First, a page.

Wednesday, November 27, 2013

Mallory, The Part-Time Trader

Don’t quit your day job. Instead, Ryan Mallory suggests, join the world of The Part-Time Trader (Wiley, 2014). Mallory himself started as a part-time trader while working in corporate America and then transitioned to being a full-time trader. He also cofounded SharePlanner, a finance trading site that gives real-time trade setups, ideas, and analysis to day traders, swing traders, and position traders—most of them part-timers.

In this book Mallory recounts his time as a dissatisfied “company man” who “added a heap of stress” to his life by trading at work. He himself proceeded by trial and error but eventually came up with a number of “best practices.” He describes how to balance job and trading, how to set up a “workplace trading desk,” how to fly beneath the radar and (critically) maintain monitor privacy. He explains why your best friend is the person who works in IT and how to trade when traveling. He admonishes part-time traders not to be too social.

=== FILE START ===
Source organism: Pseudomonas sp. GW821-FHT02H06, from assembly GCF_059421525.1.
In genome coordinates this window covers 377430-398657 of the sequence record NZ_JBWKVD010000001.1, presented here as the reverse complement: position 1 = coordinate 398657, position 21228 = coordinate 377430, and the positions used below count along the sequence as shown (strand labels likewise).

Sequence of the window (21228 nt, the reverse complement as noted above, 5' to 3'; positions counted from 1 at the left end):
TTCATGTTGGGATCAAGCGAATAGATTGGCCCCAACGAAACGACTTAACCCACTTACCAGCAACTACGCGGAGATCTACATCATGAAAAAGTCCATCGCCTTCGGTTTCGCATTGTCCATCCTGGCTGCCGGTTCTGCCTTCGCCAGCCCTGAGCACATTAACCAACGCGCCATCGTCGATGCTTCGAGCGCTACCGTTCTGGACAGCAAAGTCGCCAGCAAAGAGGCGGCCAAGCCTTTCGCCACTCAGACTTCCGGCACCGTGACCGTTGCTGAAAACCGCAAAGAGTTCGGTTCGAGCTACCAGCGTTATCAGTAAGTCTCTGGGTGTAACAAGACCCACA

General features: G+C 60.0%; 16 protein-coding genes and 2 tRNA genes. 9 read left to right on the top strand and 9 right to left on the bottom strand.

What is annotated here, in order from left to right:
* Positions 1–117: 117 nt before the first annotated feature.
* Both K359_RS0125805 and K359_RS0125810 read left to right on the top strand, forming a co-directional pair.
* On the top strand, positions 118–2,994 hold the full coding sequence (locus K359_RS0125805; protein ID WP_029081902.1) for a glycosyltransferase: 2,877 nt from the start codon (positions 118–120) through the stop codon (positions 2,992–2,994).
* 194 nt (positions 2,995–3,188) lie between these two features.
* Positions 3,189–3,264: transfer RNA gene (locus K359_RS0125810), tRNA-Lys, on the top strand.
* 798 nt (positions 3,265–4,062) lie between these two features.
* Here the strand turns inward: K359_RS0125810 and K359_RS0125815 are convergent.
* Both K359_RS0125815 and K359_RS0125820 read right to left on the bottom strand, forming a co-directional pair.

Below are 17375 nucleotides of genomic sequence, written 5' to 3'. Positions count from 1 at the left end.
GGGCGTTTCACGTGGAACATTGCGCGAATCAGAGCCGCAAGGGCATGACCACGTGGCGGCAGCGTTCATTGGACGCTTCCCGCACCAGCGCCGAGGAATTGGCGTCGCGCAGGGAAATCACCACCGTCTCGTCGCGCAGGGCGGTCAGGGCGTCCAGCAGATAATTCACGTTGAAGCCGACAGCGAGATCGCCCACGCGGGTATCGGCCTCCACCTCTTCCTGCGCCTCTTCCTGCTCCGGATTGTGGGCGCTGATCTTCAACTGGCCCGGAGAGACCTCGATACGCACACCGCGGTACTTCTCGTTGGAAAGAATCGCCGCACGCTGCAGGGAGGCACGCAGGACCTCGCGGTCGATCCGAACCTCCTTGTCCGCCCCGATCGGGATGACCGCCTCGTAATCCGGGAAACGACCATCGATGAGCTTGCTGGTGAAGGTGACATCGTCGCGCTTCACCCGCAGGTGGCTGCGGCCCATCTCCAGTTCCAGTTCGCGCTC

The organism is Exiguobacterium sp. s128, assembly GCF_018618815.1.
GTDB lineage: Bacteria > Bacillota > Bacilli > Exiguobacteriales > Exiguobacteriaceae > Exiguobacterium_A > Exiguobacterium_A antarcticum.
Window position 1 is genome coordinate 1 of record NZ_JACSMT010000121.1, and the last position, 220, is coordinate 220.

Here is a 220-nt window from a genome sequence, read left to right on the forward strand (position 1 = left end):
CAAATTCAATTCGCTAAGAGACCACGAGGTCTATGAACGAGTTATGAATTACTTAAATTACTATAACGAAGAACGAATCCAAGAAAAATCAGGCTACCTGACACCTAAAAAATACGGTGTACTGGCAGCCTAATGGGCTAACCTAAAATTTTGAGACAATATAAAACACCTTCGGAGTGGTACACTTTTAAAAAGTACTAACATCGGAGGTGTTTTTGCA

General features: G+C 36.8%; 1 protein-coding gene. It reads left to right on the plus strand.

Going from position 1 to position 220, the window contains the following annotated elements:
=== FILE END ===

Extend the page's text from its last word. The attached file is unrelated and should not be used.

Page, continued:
I assume his advice is sound, although I was never in his position. For most of my working life my Simon Legree boss (me) would never have tolerated such distracting behavior.

In fairness to Mallory, he emphasizes that “you are being paid to perform a set of responsibilities and you should do them well. That goes without saying. … Essentially, what is true about the job that you hold should be the opposite of how you trade. Time-consuming job responsibilities means a trading strategy that requires you to be more hands off with your trading. Less time sensitivity and a job where you have the ability to work at your own pace without daily deadlines or a micromanaging boss allows you to customize a trading strategy that allows for higher-frequency trading.” (pp. 62-63)

Those who are trying to juggle the demands of a full-time job and part-time trading will undoubtedly find useful tips in this book. Mallory is writing from experience.

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